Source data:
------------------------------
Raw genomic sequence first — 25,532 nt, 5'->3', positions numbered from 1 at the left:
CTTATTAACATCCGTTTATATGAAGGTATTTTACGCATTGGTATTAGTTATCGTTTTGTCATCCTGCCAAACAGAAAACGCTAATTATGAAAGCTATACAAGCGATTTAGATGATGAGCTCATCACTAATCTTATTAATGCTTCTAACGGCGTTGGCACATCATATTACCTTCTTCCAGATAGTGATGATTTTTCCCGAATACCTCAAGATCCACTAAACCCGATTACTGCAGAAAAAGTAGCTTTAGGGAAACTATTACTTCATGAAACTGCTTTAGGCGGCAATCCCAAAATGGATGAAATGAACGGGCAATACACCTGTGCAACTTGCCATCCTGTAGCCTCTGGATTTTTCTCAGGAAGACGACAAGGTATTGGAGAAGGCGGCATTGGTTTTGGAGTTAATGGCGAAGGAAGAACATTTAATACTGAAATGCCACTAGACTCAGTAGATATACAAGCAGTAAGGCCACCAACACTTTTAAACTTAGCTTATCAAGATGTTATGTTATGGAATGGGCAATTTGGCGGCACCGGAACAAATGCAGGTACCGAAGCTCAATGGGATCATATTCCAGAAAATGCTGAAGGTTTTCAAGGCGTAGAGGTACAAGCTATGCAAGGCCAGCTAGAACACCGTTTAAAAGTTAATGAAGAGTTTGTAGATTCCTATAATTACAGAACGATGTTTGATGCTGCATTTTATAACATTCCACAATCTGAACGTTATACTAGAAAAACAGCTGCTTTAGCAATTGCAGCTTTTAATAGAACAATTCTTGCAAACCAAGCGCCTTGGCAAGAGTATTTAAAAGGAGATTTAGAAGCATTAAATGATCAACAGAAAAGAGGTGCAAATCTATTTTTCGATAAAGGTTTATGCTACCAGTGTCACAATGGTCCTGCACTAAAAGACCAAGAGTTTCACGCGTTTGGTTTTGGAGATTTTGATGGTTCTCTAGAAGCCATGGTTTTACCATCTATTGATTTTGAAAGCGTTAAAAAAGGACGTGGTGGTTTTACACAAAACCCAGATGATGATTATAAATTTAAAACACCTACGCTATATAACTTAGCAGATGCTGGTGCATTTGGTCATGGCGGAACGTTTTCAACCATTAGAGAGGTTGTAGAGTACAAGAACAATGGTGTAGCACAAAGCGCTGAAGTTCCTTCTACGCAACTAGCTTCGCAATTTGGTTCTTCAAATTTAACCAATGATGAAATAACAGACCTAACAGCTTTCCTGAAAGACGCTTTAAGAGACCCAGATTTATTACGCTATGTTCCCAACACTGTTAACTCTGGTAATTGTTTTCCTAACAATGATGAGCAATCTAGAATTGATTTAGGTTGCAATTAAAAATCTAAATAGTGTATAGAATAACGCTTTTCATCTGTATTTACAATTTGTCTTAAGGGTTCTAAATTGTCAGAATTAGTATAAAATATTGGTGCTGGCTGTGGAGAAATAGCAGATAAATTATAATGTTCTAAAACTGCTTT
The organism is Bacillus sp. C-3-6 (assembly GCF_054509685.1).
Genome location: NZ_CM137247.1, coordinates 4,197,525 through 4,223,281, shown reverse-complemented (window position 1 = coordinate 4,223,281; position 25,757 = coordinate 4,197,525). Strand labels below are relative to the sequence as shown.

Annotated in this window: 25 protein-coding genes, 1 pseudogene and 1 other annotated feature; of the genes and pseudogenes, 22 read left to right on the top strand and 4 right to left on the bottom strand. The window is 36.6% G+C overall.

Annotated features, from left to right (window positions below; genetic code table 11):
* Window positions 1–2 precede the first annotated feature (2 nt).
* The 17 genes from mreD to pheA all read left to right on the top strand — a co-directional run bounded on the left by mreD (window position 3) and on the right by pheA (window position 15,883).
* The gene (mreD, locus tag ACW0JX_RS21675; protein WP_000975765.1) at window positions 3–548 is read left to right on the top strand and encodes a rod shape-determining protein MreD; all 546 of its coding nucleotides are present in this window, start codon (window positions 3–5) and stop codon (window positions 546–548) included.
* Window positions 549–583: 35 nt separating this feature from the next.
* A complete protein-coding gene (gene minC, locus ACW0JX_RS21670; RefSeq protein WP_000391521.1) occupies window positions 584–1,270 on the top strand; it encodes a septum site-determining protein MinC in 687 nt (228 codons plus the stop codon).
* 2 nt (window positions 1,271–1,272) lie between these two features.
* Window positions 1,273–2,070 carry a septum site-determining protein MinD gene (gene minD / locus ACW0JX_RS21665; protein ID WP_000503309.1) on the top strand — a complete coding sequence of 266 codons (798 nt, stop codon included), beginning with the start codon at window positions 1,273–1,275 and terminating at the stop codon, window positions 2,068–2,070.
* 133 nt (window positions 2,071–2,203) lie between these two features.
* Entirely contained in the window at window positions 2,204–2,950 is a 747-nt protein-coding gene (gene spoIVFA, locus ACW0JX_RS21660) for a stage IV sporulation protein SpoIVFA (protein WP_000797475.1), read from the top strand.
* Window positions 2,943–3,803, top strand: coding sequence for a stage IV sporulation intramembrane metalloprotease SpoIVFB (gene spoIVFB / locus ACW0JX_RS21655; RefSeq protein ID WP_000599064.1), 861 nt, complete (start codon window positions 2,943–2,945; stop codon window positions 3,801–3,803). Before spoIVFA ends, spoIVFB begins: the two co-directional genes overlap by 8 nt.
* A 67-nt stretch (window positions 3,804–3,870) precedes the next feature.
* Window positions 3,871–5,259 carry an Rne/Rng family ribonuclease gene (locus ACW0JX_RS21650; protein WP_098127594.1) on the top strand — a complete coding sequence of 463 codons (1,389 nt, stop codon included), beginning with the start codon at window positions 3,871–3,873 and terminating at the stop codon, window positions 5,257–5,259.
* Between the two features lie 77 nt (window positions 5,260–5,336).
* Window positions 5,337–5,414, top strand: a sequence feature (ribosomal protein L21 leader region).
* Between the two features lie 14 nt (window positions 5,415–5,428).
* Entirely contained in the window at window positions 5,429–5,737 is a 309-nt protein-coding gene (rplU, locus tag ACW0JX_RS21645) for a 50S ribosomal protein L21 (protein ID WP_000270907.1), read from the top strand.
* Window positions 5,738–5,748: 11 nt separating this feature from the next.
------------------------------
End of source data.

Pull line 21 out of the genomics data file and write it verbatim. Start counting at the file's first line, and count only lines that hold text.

* Between the two features lie 14 nt (window positions 5,415–5,428).